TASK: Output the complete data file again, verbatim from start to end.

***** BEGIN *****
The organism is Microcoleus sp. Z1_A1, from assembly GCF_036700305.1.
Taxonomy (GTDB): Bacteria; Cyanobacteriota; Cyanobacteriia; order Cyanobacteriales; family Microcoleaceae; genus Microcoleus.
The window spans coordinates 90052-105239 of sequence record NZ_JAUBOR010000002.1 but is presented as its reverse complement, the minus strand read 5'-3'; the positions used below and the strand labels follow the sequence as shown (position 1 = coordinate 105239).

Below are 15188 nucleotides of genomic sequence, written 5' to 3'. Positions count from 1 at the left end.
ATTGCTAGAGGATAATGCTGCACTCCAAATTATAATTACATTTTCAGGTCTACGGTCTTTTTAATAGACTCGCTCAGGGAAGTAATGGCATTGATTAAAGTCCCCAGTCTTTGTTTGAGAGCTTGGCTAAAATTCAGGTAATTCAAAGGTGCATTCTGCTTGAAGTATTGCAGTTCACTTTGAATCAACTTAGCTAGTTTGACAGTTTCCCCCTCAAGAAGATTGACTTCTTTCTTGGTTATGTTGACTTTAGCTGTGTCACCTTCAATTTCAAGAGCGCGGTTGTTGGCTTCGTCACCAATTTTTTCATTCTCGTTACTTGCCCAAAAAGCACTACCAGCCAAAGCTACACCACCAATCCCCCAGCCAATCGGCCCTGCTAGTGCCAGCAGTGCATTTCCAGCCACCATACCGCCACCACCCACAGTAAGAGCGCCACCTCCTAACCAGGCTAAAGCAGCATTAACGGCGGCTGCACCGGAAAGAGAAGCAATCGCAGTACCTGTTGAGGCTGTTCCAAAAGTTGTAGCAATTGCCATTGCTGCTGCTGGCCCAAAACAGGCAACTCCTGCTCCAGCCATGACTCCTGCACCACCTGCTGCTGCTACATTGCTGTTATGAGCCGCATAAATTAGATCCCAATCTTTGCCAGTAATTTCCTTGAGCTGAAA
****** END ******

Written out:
The organism is Microcoleus sp. Z1_A1, from assembly GCF_036700305.1.
Taxonomy (GTDB): Bacteria; Cyanobacteriota; Cyanobacteriia; order Cyanobacteriales; family Microcoleaceae; genus Microcoleus.
The window spans coordinates 90052-105239 of sequence record NZ_JAUBOR010000002.1 but is presented as its reverse complement, the minus strand read 5'-3'; the positions used below and the strand labels follow the sequence as shown (position 1 = coordinate 105239).

Below are 15188 nucleotides of genomic sequence, written 5' to 3'. Positions count from 1 at the left end.
ATTGCTAGAGGATAATGCTGCACTCCAAATTATAATTACATTTTCAGGTCTACGGTCTTTTTAATAGACTCGCTCAGGGAAGTAATGGCATTGATTAAAGTCCCCAGTCTTTGTTTGAGAGCTTGGCTAAAATTCAGGTAATTCAAAGGTGCATTCTGCTTGAAGTATTGCAGTTCACTTTGAATCAACTTAGCTAGTTTGACAGTTTCCCCCTCAAGAAGATTGACTTCTTTCTTGGTTATGTTGACTTTAGCTGTGTCACCTTCAATTTCAAGAGCGCGGTTGTTGGCTTCGTCACCAATTTTTTCATTCTCGTTACTTGCCCAAAAAGCACTACCAGCCAAAGCTACACCACCAATCCCCCAGCCAATCGGCCCTGCTAGTGCCAGCAGTGCATTTCCAGCCACCATACCGCCACCACCCACAGTAAGAGCGCCACCTCCTAACCAGGCTAAAGCAGCATTAACGGCGGCTGCACCGGAAAGAGAAGCAATCGCAGTACCTGTTGAGGCTGTTCCAAAAGTTGTAGCAATTGCCATTGCTGCTGCTGGCCCAAAACAGGCAACTCCTGCTCCAGCCATGACTCCTGCACCACCTGCTGCTGCTACATTGCTGTTATGAGCCGCATAAATTAGATCCCAATCTTTGCCAGTAATTTCCTTGAGCTGAAA